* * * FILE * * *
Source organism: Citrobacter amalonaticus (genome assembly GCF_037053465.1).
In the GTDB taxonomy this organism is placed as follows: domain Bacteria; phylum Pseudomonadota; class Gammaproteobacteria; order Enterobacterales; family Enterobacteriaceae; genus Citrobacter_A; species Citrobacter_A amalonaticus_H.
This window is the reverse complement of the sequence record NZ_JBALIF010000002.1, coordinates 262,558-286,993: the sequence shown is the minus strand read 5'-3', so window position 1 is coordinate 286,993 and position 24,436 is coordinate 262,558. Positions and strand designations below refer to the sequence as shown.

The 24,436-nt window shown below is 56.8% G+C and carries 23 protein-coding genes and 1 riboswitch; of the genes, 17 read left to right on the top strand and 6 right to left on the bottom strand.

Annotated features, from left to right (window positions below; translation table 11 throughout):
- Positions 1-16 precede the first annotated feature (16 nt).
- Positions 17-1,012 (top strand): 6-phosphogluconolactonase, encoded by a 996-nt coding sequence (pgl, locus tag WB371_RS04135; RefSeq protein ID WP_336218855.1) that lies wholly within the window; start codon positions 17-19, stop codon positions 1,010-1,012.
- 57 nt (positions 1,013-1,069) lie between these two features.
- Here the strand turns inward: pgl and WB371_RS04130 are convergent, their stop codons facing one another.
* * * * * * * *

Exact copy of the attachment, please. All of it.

Source organism: Citrobacter amalonaticus (genome assembly GCF_037053465.1).
In the GTDB taxonomy this organism is placed as follows: domain Bacteria; phylum Pseudomonadota; class Gammaproteobacteria; order Enterobacterales; family Enterobacteriaceae; genus Citrobacter_A; species Citrobacter_A amalonaticus_H.
This window is the reverse complement of the sequence record NZ_JBALIF010000002.1, coordinates 262,558-286,993: the sequence shown is the minus strand read 5'-3', so window position 1 is coordinate 286,993 and position 24,436 is coordinate 262,558. Positions and strand designations below refer to the sequence as shown.

The 24,436-nt window shown below is 56.8% G+C and carries 23 protein-coding genes and 1 riboswitch; of the genes, 17 read left to right on the top strand and 6 right to left on the bottom strand.

Annotated features, from left to right (window positions below; translation table 11 throughout):
- Positions 1-16 precede the first annotated feature (16 nt).
- Positions 17-1,012 (top strand): 6-phosphogluconolactonase, encoded by a 996-nt coding sequence (pgl, locus tag WB371_RS04135; RefSeq protein ID WP_336218855.1) that lies wholly within the window; start codon positions 17-19, stop codon positions 1,010-1,012.
- 57 nt (positions 1,013-1,069) lie between these two features.
- Here the strand turns inward: pgl and WB371_RS04130 are convergent, their stop codons facing one another.